Many reports of mysterious medieval wooden ships found in the middle of the deserts came in the 19th and early 20th centuries from the state of California (USA).
These mysterious ships were regularly stumbled by local Indians, sometimes finding treasures in them.
When we hear the phrase “ghost ship”, we usually imagine an abandoned ship with tattered sails, sailing somewhere in the ocean.
Sometimes these mysterious ships are thrown ashore and there they continue to lie, and gradually get covered with sand.
But how do you explain the sea ships that are found from time to time in the middle of the deserts?
Legends about these ships have been going on for at least several centuries, and none of the eyewitnesses usually could understand how these ships got into the desert.
Did they fall from the sky?
The most famous theory says that all these mysterious ships once sailed on the seas, and then fell on a sandbank and after a while, the sea retreated under the influence of another climatic change.
So the ships, they say, ended up in the sands.
And there really are such cases.
For example, you can see the rusty abandoned ships in the dry Aral Sea or the wreck of the German ship “Edward Bohlen”, which is now rotting in the Namib Desert, after being stranded off the coast in 1909.
However, there is no way to explain the cases when mysterious ships in the deserts are found where there have never been sea or ocean waters in the foreseeable history.
Among urologists, there is a hypothesis that such mysterious ships are victims of alien abduction, for example, from the area of the Bermuda Triangle.
The hypothesis is so popular that at one time it even got into Steven Spielberg’s film “Close Encounters of the Third Degree” (1977).
At the beginning of the film, in the Asian Gobi Desert, a camel caravan accidentally stumbles upon the Cotopaxi motor ship lying in the sands, which disappeared without a trace on November 29, 1925, leaving South Carolina for Havana (Cuba) along a route that ran through the Bermuda Triangle.
Later, according to the plot, it can be understood that aliens were involved in the disappearance of the steamer, who kidnapped the ship’s crew for the purposes they did not name.
Recently, researchers (already in real life, not in the movies) managed to find the remains of a sunken ship at the bottom of the ocean 65 km from the coast of South Carolina, which in many ways matched the description of “Cotopaxi”.
It turns out that the steamer simply sank and no one kidnapped it (if only all mysterious stories ended in the same trite way).
The most famous place in the United States, where mysterious ships are often seen, is the Colorado Desert in the state of California in the southwest of the country.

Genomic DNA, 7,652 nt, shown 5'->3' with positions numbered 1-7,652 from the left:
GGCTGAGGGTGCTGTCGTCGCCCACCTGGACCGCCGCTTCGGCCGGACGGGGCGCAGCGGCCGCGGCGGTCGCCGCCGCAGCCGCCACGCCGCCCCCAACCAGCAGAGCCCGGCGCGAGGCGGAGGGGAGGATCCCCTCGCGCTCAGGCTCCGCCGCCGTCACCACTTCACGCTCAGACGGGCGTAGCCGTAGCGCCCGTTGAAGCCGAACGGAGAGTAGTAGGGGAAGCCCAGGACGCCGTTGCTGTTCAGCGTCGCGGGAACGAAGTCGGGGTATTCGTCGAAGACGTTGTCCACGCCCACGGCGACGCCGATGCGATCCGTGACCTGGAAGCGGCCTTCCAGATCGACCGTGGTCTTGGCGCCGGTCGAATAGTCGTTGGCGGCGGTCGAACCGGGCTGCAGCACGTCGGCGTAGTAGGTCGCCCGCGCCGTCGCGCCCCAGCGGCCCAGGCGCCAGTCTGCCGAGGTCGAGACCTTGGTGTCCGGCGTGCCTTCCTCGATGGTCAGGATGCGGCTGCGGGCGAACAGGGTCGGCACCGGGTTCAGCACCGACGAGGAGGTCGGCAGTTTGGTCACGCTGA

Likewise, over the past two centuries, reports of abandoned sailboats, thrown as if “from the sky” on the desert rocks, came from the Sonoran Desert, covering the states of California and Arizona.
Local Indians who occasionally stumbled upon these ships described them as abandoned, sun-dried, and half-buried in the sand.
However, by their descriptions, one could easily recognize, for example, the Spanish galleons of the Middle Ages or the Viking ships.
A few times, the Indians dared to climb into the skeletons of abandoned ships and even found treasures there, and sometimes ghosts.
Of course, all this is mostly suitable only for “scary stories” near the fire, but these stories were told not only by adventurers with a rich imagination but also by much more reliable eyewitnesses.
One such story dates back to 1775, when a young mule driver, Tiburcho Mankerna, was hired on the desert expedition of Juan Baptista de Antsa in search of a land route from Sonora to Alta California, Upper California.
One day, the guy accidentally stumbled upon a huge wooden ship with sails, which looked pretty decent, as if it had recently been in the sands.
Mankerna was alone at that moment and there were no other members of the expedition next to him, so he decided to climb inside the ship in order to profit from something.
And inside, he actually came across many chests laden with pearls and gold coins.
“I was sent to the right of the course that day in search of a passable road to the ocean. Traveling at night due to the heat, I came across an ancient ship, in the hold of which there were so many pearls that it is impossible to imagine. Concerned about this wealth, I took what I could carry away and abandoned the comrades.
I headed for the ocean and tried to get as far as my mule could carry me. I hiked the steep western mountains. After finding shelter and food from the Indians, I finally made it to the San Luis Rey mission. Since then I have been looking for this ship all my life. “
However, no matter how many times Mankerna returned to the desert over and over again, he could not find the very ship from which he then took too little treasure.
Either he did not remember the road well, or the ship was completely filled up with sand, or it disappeared as mysteriously as it appeared in the first place.